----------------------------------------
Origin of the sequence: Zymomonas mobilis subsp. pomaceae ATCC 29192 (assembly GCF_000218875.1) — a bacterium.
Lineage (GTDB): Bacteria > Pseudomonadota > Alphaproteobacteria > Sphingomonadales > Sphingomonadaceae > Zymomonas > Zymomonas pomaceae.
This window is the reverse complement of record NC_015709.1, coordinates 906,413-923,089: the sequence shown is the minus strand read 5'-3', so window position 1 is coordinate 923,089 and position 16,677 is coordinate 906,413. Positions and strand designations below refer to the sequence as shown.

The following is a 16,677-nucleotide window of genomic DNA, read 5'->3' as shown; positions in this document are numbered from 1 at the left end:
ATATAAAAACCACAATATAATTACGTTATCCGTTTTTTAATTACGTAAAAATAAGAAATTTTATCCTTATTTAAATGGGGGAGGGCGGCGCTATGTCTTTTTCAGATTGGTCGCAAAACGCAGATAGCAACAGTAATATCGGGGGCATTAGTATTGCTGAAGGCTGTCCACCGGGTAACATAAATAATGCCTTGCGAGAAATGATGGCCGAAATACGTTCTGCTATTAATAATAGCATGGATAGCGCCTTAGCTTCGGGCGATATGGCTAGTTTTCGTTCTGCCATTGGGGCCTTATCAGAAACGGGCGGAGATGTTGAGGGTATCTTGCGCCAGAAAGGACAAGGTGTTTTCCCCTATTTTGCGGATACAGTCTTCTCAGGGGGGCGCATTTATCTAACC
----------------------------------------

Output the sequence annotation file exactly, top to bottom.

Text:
Origin of the sequence: Zymomonas mobilis subsp. pomaceae ATCC 29192 (assembly GCF_000218875.1) — a bacterium.
Lineage (GTDB): Bacteria > Pseudomonadota > Alphaproteobacteria > Sphingomonadales > Sphingomonadaceae > Zymomonas > Zymomonas pomaceae.
This window is the reverse complement of record NC_015709.1, coordinates 906,413-923,089: the sequence shown is the minus strand read 5'-3', so window position 1 is coordinate 923,089 and position 16,677 is coordinate 906,413. Positions and strand designations below refer to the sequence as shown.

The following is a 16,677-nucleotide window of genomic DNA, read 5'->3' as shown; positions in this document are numbered from 1 at the left end:
ATATAAAAACCACAATATAATTACGTTATCCGTTTTTTAATTACGTAAAAATAAGAAATTTTATCCTTATTTAAATGGGGGAGGGCGGCGCTATGTCTTTTTCAGATTGGTCGCAAAACGCAGATAGCAACAGTAATATCGGGGGCATTAGTATTGCTGAAGGCTGTCCACCGGGTAACATAAATAATGCCTTGCGAGAAATGATGGCCGAAATACGTTCTGCTATTAATAATAGCATGGATAGCGCCTTAGCTTCGGGCGATATGGCTAGTTTTCGTTCTGCCATTGGGGCCTTATCAGAAACGGGCGGAGATGTTGAGGGTATCTTGCGCCAGAAAGGACAAGGTGTTTTCCCCTATTTTGCGGATACAGTCTTCTCAGGGGGGCGCATTTATCTAACC